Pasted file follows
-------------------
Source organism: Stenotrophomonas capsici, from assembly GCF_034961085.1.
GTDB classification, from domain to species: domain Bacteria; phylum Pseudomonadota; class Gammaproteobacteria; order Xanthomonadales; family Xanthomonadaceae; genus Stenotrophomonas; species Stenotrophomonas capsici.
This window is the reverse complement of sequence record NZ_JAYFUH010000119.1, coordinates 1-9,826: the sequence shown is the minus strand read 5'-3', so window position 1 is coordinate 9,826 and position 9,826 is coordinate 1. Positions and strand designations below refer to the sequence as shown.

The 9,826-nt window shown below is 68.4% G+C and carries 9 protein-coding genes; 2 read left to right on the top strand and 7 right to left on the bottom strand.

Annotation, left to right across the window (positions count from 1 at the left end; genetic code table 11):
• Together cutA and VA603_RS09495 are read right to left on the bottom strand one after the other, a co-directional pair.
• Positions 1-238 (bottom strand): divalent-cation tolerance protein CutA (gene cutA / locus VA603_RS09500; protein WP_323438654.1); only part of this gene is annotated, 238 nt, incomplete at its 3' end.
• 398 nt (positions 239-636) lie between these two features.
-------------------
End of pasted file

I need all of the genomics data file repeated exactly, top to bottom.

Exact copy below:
Source organism: Stenotrophomonas capsici, from assembly GCF_034961085.1.
GTDB classification, from domain to species: domain Bacteria; phylum Pseudomonadota; class Gammaproteobacteria; order Xanthomonadales; family Xanthomonadaceae; genus Stenotrophomonas; species Stenotrophomonas capsici.
This window is the reverse complement of sequence record NZ_JAYFUH010000119.1, coordinates 1-9,826: the sequence shown is the minus strand read 5'-3', so window position 1 is coordinate 9,826 and position 9,826 is coordinate 1. Positions and strand designations below refer to the sequence as shown.

The 9,826-nt window shown below is 68.4% G+C and carries 9 protein-coding genes; 2 read left to right on the top strand and 7 right to left on the bottom strand.

Annotation, left to right across the window (positions count from 1 at the left end; genetic code table 11):
• Together cutA and VA603_RS09495 are read right to left on the bottom strand one after the other, a co-directional pair.
• Positions 1-238 (bottom strand): divalent-cation tolerance protein CutA (gene cutA / locus VA603_RS09500; protein WP_323438654.1); only part of this gene is annotated, 238 nt, incomplete at its 3' end.
• 398 nt (positions 239-636) lie between these two features.